Mourning Flag, Bunting & Ribbon Etiquette
Many people wonder about proper etiquette when it comes to flying flags in periods of mourning. They want to show their respect, but they want to ensure that they are doing so appropriately.
are a great way to respectfully acknowledge a death, but how exactly should you go about displaying these items? How long should they remain on display for?
While mourning ribbon and flag etiquette varies depending on the specific scenario, there are a few general aspects of mourning protocol that it is important to be aware of. Here, we'll review the basics of mourning flag etiquette based on details provided by the Flag Research Center.
Traditional Mourning Flag, Ribbon and Bunting Etiquette
No. 123 — 1 April 2005
distribution code: PFS, CFS, NFS, DSS, FB, NAVA, NIFDA, XCFS, XDSS, XFB, Consult, NFB
The Flag Research Center often receives questions concerning proper protocol in regard to mourning.
In Western tradition black has always been considered the proper color to symbolize mourning. Occasionally white and/or purple have been associated with black, but they are neither standard nor recommended.etc. of black are appropriate. Plain black flags are not recommended since they have also been used as a symbol of anarchism.
traditionally fly at as a symbol of mourning, but there are circumstances where this is inappropriate. When the length of a the permanent attachment of a flag to a staff, or the existence of obstructions such as shrubbery or a balcony make it difficult to half staff, attaching above a flag is an alternate mode of expressing mourning. A ribbon twice the flag length and no more than 10% the flag width should be tied in a bow above the flag and below the finial, such that the two resulting streamers correspond roughly to the flag length (see image below).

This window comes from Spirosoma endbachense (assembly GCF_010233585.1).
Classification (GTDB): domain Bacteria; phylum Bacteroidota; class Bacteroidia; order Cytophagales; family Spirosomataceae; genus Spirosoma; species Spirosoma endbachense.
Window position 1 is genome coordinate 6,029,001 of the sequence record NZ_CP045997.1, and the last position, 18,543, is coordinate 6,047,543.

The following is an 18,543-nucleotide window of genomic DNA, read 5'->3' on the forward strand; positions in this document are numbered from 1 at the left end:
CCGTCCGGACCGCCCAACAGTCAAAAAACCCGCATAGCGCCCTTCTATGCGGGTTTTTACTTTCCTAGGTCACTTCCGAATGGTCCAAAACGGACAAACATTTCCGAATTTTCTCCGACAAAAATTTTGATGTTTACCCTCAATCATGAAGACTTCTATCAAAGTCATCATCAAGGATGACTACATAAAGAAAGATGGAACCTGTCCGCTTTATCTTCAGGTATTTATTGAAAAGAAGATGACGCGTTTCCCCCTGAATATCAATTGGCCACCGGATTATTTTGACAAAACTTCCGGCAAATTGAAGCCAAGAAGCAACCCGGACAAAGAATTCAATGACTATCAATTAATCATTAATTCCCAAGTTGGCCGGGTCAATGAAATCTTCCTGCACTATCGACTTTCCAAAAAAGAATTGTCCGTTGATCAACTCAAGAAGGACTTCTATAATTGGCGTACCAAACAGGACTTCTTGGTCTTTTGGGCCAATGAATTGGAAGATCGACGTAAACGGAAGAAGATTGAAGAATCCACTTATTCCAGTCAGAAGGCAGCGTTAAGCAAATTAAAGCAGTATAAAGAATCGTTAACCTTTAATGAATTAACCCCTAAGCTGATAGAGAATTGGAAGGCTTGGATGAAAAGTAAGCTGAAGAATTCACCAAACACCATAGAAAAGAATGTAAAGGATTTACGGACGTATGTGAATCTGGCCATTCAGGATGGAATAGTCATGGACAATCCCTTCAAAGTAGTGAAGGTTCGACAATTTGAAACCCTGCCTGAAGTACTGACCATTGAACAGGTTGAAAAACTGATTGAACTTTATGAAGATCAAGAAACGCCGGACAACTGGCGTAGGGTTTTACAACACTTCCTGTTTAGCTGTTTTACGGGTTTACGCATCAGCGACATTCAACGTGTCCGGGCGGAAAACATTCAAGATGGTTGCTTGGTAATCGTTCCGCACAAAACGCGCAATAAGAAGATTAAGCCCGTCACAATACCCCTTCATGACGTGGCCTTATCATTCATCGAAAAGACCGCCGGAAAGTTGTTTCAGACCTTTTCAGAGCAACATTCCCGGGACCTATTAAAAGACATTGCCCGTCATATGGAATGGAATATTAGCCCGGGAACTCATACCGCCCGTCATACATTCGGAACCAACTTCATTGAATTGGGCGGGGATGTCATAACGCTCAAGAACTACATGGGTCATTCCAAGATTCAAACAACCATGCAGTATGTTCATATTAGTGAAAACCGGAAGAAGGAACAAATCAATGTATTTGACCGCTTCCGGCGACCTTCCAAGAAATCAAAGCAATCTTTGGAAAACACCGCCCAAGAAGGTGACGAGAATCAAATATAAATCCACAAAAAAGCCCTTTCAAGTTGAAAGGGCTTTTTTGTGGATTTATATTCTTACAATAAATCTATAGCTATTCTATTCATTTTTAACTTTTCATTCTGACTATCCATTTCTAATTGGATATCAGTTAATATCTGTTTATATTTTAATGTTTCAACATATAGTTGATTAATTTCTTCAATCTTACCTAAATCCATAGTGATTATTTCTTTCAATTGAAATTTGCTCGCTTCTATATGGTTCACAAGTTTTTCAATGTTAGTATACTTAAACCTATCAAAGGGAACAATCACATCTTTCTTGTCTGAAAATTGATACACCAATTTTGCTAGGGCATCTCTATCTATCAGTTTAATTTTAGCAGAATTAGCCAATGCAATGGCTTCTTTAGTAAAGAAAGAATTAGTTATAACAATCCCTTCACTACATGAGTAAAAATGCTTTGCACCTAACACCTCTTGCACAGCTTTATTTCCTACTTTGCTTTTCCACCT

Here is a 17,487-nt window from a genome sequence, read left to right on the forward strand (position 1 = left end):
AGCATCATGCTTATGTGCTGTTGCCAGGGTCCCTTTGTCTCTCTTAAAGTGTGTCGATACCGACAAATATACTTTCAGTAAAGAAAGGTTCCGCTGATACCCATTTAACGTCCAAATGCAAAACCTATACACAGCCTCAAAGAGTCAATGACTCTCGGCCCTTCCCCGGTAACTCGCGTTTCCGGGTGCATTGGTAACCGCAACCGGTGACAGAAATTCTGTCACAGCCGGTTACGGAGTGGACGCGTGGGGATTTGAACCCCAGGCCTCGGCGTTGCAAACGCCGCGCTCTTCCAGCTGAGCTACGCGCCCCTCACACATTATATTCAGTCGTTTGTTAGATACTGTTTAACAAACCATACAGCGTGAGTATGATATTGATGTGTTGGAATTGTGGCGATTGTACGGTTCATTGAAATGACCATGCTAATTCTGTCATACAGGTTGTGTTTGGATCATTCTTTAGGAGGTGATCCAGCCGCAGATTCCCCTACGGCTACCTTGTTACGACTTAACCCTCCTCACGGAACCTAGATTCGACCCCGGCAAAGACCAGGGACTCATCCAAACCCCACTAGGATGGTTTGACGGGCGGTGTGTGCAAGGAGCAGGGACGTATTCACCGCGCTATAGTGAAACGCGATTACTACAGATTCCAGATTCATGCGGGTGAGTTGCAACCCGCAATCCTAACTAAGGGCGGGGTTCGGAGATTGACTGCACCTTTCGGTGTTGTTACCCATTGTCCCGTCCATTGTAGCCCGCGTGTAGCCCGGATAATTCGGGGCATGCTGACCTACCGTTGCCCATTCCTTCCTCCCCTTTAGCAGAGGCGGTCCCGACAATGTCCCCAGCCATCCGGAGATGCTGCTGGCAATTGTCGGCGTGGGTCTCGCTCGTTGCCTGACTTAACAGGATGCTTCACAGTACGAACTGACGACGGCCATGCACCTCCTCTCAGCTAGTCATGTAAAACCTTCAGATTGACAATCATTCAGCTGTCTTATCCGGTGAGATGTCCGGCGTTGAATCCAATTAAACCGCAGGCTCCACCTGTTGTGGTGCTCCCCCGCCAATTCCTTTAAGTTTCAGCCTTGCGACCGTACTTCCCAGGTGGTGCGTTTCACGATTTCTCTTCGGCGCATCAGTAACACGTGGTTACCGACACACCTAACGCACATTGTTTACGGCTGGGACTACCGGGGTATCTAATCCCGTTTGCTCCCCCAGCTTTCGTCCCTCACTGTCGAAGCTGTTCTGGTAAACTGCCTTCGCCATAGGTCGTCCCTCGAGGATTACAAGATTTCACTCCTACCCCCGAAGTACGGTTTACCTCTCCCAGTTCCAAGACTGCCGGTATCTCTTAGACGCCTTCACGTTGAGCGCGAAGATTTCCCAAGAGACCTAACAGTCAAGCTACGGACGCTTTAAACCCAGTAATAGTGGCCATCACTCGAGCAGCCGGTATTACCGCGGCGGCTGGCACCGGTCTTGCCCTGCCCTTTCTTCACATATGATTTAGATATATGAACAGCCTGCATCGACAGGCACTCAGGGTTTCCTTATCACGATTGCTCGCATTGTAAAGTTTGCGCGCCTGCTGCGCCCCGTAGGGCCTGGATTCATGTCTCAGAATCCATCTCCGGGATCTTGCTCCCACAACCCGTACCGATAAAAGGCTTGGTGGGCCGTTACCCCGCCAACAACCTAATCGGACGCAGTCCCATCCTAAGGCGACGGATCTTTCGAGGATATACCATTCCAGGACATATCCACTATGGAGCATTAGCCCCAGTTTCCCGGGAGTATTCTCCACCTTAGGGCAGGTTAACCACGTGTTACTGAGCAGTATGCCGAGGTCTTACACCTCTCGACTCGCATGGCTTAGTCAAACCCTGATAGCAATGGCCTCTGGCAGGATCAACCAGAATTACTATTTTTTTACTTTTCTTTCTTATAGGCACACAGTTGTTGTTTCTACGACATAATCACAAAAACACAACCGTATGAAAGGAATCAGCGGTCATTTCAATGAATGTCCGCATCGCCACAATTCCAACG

Public buildings of all kinds should express mourning only by the authority of appropriate authorities. For example, in the case of the death of the pope, mourning on public buildings in the United States (half-staffing, draping in black) should be undertaken only if the President issues an executive order authorizing it. The Flag Research Center will notify its paid clientele of such an eventuality.
Following Proper Mourning Protocol: Displaying Your Mourning Flag, Ribbon & Bunting Correctly
With the mourning protocol above in mind, here are a few additional tips for making sure that your mourning flags, ribbons and buntings are displayed properly
Choose a Mourning Ribbon That is the Same Size as Your Flag
If you have chosen to display your flag with a mourning ribbon instead of lowering it to half staff, you'll want to be sure you have chosen a mourning ribbon that is sized appropriately.
The mourning ribbon should be approximately as long as the flag itself, and should be no wider than 10% of the width of the flag.
The image to the right shows what a properly sized mourning ribbon should look like. Keep in mind that double mourning ribbons are available as well.
Display Mourning Buntings on Buildings and Grounds
Mourning flags and ribbons aren't your only options when it comes to showing your respect during periods of mourning. It is also appropriate to display mourning buntings and banners on the buildings and grounds. These buntings and banners are typically black and purple, and may feature other artwork such as the logo of a fire department or police department depending on the individual being mourned. These items can be used in funeral processions as well.
to view your options when it comes to mourning decor.
Have Additional Questions About Morning Ribbons, Buntings and Flags?
Want to be sure you're properly showing your respect? Get in touch with our flag experts today! Call us at 1-888-697-3524 or and we'd be happy to assist you with setting up your mourning decor appropriately.
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